And we all do it. My Dad saved rusty screws and nails in old jars in his "shop" on the premise that "you never know, you might need a nail or a screw for something!". And sadly, I tend to end up doing the same thing - only using an organizer for such screws and nails. Yet, whenever I need screws or nails for a project, I end up buying new ones, as I want the correct size fasteners - and all matching, thank you.
A friend of ours had a house fire. Some kids broke into their home and set it on fire. It was devastating, of course. But they admitted it was also liberating. "We had boxes and boxes of junk in our attic and garage and basement, and half of it we didn't even know what it was. The other half was just garbage. But we didn't have time to sort through it all, so it never went away. The fire made a lot of hard decisions for us!"
They started out new and fresh, with nothing lurking in the back of their closets. No half-full bottle of motor oil lingering on the tool bench. No junk that was broken but "too good to throw out". A simplified and clean life, with less emotional and physical baggage.
We had a similar epiphany when cleaning out a dead relative's house. All those precious collectibles and possessions were sold at an Estate sale for about $3500. Not a lot of money in the greater scheme of things. We think our stuff is priceless, when most of it is junk. And when you go through someone else's cupboards, you think to yourself, "Why were they saving this 1/4 bottle of wine that is clearly several years old? It is vinegar at this point!"
But then you realize that if someone went through your house, they'd find similar embarrassments.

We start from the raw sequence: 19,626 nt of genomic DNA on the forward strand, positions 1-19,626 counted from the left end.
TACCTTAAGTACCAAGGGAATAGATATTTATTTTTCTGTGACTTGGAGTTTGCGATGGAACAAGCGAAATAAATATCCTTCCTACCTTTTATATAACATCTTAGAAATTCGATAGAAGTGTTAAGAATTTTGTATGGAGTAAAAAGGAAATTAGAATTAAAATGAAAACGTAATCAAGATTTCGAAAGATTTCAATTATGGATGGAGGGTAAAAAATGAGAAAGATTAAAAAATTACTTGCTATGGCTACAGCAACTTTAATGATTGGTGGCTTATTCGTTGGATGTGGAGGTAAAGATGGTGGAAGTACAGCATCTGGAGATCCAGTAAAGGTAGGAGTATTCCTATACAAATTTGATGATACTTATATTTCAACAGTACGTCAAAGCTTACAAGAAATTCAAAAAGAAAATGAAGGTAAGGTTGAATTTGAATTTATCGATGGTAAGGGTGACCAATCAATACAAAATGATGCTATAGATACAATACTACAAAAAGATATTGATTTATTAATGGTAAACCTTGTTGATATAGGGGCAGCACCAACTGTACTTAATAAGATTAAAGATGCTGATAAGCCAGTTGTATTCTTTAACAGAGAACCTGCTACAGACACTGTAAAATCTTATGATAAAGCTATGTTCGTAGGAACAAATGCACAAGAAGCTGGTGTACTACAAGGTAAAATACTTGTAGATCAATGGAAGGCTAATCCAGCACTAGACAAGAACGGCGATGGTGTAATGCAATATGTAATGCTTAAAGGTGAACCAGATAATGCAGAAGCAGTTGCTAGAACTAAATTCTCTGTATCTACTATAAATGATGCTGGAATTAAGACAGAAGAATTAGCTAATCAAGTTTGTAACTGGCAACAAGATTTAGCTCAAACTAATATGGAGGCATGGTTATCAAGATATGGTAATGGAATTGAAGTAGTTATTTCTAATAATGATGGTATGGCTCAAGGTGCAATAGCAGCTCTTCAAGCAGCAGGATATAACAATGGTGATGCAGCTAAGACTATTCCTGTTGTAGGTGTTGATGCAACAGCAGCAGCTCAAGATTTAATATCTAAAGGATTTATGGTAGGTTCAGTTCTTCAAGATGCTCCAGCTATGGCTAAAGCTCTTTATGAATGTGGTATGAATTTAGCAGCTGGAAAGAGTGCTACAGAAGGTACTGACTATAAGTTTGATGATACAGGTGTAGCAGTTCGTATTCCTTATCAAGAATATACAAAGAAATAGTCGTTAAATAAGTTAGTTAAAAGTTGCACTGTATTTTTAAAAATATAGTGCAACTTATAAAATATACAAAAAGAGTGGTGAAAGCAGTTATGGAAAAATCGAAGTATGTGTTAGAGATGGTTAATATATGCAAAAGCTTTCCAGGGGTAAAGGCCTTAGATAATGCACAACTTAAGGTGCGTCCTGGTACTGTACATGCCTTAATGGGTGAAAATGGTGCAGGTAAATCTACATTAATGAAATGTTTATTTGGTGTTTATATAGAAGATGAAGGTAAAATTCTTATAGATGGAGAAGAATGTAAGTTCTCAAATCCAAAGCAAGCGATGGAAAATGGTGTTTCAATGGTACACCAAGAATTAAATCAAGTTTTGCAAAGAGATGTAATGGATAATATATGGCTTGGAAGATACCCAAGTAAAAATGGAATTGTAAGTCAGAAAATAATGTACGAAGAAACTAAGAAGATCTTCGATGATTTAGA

And this is part and parcel of how your brain is programmed. Psychologists have noted before that people tend to value their own possessions more than they value others. Folks think their used car is worth well over book value, but that the new car at the dealer is overpriced. This even holds true with regard to health insurance. Folks value their existing plans and were wary of Obamacare. They value what they already have more than some new product. And sadly, when this tendency goes to extremes, this is what leads to hoarding disorder - people think their garbage is priceless and can never be thrown away.
It is hard to toss things away. Once you "clean out" a closet, the very next day you will say, "Gee, I wish I had kept that left-handed metric monkey wrench, I could use that right about now!"
Periodic garage sales are helpful in eliminating clutter. Just cleaning out and tossing out is also helpful. It is not easy to do and it takes up an awful lot of time. Because once you start digging into that closet, attic, or basement, you find stuff you didn't know you had, and then you start making a "this needs to be saved" pile and pretty soon, you haven't accomplished anything.
Worse yet, you end up going to the big-box store and buying some sort of organizer so you can store these precious pieces of shit in an organized fashion - convincing yourself that you have "cleaned up" by organizing your half-used bottles of organic herbal shampoo (which you don't like to use, but hey, it was expensive, and maybe someday you will use it, or a guest would like to, right?).
One reason I like our small camper is that there is so little in it. It is very simple, clean and straightforward. Not a lot of stuff to carry - not a lot of emotional baggage. But after living in it for a month or so, you find that it, too, gets jammed with stuff and things and bits and bobs. Pretty soon, you can't open a cabinet without things falling out!
Fiddly Bits. They drive me nuts. I want to simplify and unclutter my life. But it is damn hard to do!